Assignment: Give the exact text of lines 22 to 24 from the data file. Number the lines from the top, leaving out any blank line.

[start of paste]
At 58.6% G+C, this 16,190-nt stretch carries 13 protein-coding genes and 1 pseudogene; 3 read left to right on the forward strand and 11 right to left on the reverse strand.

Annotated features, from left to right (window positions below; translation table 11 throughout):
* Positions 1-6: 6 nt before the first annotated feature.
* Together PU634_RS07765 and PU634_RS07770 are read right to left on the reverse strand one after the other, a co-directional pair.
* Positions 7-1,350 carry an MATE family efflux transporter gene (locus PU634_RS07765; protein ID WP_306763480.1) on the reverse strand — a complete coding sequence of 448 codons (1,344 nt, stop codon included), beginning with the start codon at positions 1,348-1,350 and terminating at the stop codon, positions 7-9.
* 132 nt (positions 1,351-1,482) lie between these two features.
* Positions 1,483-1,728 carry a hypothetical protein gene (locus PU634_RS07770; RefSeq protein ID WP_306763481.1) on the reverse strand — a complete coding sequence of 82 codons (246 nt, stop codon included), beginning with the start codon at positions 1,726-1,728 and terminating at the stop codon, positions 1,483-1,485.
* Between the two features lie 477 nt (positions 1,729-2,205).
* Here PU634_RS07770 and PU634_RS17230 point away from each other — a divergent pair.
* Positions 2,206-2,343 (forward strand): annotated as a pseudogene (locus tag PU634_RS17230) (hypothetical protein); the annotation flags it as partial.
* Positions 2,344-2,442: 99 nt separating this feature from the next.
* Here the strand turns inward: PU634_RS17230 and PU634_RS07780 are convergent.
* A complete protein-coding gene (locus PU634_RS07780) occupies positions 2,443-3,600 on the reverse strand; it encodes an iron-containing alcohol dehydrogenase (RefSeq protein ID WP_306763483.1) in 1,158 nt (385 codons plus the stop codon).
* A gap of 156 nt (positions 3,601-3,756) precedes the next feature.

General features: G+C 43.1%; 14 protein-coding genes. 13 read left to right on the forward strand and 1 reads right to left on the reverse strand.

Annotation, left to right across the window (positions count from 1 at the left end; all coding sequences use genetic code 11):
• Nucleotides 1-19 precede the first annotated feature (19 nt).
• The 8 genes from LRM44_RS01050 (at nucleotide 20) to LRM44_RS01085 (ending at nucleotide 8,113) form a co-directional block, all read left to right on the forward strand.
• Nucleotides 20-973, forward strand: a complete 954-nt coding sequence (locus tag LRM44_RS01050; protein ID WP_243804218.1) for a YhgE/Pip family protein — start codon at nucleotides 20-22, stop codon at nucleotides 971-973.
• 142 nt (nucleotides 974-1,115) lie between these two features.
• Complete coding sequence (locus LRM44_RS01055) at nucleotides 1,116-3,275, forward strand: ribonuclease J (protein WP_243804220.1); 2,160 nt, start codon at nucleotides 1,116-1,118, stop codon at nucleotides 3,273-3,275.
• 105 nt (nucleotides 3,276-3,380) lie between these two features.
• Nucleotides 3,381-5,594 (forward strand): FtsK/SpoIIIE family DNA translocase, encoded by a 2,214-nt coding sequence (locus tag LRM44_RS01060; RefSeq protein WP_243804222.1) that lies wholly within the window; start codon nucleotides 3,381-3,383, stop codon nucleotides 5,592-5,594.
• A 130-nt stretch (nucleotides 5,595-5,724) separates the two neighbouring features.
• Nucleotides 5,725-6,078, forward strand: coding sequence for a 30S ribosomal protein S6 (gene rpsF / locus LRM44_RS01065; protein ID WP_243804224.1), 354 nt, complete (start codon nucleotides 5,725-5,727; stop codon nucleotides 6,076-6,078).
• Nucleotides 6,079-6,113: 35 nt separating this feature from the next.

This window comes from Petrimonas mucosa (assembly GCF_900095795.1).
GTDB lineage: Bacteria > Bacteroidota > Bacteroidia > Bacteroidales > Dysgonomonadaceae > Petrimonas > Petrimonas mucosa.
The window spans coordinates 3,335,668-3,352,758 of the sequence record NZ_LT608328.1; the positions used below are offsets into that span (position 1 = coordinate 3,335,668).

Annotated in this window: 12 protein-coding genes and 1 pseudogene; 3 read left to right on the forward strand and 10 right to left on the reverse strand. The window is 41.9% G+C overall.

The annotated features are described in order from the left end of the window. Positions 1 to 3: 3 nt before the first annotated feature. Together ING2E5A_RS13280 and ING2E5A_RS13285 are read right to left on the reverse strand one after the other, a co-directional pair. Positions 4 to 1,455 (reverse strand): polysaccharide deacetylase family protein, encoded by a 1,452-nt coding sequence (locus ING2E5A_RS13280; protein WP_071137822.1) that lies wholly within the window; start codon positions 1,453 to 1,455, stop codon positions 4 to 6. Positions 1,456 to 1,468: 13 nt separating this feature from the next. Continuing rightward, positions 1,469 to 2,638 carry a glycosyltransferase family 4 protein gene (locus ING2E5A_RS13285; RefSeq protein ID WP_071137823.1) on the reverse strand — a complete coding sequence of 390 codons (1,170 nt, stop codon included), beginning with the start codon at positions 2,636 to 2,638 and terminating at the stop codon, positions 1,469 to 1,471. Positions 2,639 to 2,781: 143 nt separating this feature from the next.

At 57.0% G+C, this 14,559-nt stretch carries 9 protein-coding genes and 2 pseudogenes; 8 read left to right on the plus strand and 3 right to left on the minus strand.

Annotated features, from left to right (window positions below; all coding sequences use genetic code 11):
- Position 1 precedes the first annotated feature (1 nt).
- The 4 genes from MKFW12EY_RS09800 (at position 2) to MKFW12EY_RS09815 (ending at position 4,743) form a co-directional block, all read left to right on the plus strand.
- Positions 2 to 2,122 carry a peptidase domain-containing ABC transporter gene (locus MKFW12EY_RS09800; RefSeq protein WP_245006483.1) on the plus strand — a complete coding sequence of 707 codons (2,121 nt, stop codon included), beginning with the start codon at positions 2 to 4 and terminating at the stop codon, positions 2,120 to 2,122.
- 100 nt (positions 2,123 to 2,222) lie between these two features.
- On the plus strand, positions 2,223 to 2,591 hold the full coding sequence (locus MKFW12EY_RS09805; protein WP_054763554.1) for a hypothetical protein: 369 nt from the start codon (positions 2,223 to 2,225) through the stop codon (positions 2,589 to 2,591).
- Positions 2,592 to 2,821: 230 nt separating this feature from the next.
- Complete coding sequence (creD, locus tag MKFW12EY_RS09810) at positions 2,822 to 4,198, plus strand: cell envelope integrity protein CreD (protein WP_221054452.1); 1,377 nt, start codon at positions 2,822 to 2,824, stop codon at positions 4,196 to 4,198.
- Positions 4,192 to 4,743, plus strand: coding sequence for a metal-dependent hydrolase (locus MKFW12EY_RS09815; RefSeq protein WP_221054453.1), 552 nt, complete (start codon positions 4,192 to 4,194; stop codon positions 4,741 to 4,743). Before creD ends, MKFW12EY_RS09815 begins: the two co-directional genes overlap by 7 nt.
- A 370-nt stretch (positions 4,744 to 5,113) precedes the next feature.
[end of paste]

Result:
• 105 nt (nucleotides 3,276-3,380) lie between these two features.
• Nucleotides 3,381-5,594 (forward strand): FtsK/SpoIIIE family DNA translocase, encoded by a 2,214-nt coding sequence (locus tag LRM44_RS01060; RefSeq protein WP_243804222.1) that lies wholly within the window; start codon nucleotides 3,381-3,383, stop codon nucleotides 5,592-5,594.
• A 130-nt stretch (nucleotides 5,595-5,724) separates the two neighbouring features.